Effects of Foliar Redox Status on Leaf Vascular Organization Suggest Avenues for Cooptimization of Photosynthesis and Heat Tolerance Public Deposited

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  • The interaction of heat stress with internal signaling networks was investigated through Arabidopsis thaliana mutants that were deficient in either tocopherols (vte1 mutant) or non-photochemical fluorescence quenching (NPQ; npq1, npq4, and npq1 npq4 mutants). Leaves of both vte1 and npq1 npq4 mutants that developed at a high temperature exhibited a significantly different leaf vascular organization compared to wild-type Col-0. Both mutants had significantly smaller water conduits (tracheary elements) of the xylem, but the total apparent foliar water-transport capacity and intrinsic photosynthetic capacity were similarly high in mutants and wild-type Col-0. This was accomplished through a combination of more numerous (albeit narrower) water conduits per vein, and a significantly greater vein density in both mutants relative to wild-type Col-0. The similarity of the phenotypes of tocopherol-deficient and NPQ-deficient mutants suggests that leaf vasculature organization is modulated by the foliar redox state. These results are evaluated in the context of interactions between redox-signaling pathways and other key regulators of plant acclimation to growth temperature, such as the C-repeat binding factor (CBF) transcription factors, several of which were upregulated in the antioxidant-deficient mutants. Possibilities for the future manipulation of the interaction between CBF and redox-signaling networks for the purpose of cooptimizing plant productivity and plant tolerance to extreme temperatures are discussed.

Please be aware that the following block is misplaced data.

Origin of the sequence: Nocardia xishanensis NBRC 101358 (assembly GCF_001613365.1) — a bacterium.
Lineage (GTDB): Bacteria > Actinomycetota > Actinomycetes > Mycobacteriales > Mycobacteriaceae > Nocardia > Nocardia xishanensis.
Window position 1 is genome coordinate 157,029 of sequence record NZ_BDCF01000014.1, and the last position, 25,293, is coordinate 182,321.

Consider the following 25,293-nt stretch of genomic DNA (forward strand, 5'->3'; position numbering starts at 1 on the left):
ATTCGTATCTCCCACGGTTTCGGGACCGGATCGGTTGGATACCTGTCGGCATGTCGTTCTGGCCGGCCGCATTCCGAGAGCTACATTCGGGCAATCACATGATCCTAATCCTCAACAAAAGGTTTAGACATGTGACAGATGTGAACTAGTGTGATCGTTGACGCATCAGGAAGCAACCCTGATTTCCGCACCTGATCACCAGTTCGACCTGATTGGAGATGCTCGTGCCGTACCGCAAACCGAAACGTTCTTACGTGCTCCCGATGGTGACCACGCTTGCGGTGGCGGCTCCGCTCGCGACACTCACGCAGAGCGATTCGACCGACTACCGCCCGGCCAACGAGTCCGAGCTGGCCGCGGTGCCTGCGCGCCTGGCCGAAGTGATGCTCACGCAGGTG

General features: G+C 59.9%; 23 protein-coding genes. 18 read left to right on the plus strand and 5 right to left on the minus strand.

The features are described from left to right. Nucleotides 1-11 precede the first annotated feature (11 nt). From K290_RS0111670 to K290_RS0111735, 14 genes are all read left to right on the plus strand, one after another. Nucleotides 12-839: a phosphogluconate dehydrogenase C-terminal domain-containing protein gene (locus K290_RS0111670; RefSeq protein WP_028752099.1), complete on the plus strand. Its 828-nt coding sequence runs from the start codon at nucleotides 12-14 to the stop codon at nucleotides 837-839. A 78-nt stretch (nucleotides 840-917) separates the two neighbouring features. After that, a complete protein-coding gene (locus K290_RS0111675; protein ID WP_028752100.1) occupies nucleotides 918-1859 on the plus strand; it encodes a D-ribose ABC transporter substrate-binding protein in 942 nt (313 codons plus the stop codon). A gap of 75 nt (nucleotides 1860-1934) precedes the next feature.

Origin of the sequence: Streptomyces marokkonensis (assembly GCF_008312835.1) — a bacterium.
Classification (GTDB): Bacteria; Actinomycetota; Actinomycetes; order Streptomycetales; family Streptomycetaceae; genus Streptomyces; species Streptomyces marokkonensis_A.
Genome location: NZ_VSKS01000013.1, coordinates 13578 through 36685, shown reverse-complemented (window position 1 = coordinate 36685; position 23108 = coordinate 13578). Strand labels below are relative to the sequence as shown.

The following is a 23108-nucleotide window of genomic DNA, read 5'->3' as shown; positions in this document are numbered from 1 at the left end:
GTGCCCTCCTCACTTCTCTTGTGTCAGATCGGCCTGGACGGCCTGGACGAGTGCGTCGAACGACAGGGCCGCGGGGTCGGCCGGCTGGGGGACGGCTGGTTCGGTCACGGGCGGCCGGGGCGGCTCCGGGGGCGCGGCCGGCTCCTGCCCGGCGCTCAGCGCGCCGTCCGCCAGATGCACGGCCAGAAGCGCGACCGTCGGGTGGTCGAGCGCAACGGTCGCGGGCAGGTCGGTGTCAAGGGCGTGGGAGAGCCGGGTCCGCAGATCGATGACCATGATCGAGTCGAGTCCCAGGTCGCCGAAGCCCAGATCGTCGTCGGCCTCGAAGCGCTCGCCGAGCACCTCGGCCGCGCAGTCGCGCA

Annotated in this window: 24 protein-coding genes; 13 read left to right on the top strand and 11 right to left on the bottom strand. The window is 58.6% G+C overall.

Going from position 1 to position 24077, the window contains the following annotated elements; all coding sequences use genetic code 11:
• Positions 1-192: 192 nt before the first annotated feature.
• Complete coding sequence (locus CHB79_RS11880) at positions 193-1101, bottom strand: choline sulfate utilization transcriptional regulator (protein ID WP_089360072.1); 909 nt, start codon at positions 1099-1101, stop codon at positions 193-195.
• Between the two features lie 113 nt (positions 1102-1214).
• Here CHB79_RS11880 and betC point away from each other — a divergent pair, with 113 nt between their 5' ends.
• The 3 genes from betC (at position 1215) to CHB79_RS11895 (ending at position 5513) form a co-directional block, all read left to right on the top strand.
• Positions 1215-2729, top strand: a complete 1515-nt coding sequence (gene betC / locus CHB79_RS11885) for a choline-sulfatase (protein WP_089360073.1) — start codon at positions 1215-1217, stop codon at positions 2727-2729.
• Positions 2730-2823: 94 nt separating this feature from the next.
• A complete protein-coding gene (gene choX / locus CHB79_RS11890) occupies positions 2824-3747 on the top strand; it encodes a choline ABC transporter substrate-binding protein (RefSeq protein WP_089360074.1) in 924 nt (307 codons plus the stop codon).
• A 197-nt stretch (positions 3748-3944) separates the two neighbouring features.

Date Issued
  • 2018-08-24
Academic Affiliation
Journal Title
Journal Issue/Number
  • 9
Journal Volume
  • 19
File Extent
  • 1-14
Last Modified
  • 2020-01-09
Resource Type
Rights Statement
  • 10.3390/ijms19092507
  • 1422-0067


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